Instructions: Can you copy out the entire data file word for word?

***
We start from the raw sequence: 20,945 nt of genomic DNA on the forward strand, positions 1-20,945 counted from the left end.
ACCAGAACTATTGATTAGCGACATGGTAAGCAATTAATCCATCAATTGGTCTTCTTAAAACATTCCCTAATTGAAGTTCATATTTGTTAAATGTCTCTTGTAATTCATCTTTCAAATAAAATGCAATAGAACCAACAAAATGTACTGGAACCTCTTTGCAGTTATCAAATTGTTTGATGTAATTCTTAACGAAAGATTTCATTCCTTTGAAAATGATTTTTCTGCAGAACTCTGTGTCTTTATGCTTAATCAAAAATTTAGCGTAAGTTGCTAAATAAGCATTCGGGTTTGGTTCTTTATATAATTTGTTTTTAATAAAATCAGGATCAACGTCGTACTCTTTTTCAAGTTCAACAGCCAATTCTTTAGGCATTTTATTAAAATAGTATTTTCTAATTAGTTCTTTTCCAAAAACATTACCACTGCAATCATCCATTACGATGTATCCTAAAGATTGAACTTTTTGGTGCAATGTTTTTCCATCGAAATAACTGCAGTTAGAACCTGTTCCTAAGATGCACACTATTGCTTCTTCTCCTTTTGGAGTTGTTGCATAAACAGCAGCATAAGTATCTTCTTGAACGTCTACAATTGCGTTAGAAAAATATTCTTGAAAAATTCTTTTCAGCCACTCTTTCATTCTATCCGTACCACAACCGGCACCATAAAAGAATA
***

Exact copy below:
We start from the raw sequence: 20,945 nt of genomic DNA on the forward strand, positions 1-20,945 counted from the left end.
ACCAGAACTATTGATTAGCGACATGGTAAGCAATTAATCCATCAATTGGTCTTCTTAAAACATTCCCTAATTGAAGTTCATATTTGTTAAATGTCTCTTGTAATTCATCTTTCAAATAAAATGCAATAGAACCAACAAAATGTACTGGAACCTCTTTGCAGTTATCAAATTGTTTGATGTAATTCTTAACGAAAGATTTCATTCCTTTGAAAATGATTTTTCTGCAGAACTCTGTGTCTTTATGCTTAATCAAAAATTTAGCGTAAGTTGCTAAATAAGCATTCGGGTTTGGTTCTTTATATAATTTGTTTTTAATAAAATCAGGATCAACGTCGTACTCTTTTTCAAGTTCAACAGCCAATTCTTTAGGCATTTTATTAAAATAGTATTTTCTAATTAGTTCTTTTCCAAAAACATTACCACTGCAATCATCCATTACGATGTATCCTAAAGATTGAACTTTTTGGTGCAATGTTTTTCCATCGAAATAACTGCAGTTAGAACCTGTTCCTAAGATGCACACTATTGCTTCTTCTCCTTTTGGAGTTGTTGCATAAACAGCAGCATAAGTATCTTCTTGAACGTCTACAATTGCGTTAGAAAAATATTCTTGAAAAATTCTTTTCAGCCACTCTTTCATTCTATCCGTACCACAACCGGCACCATAAAAGAATA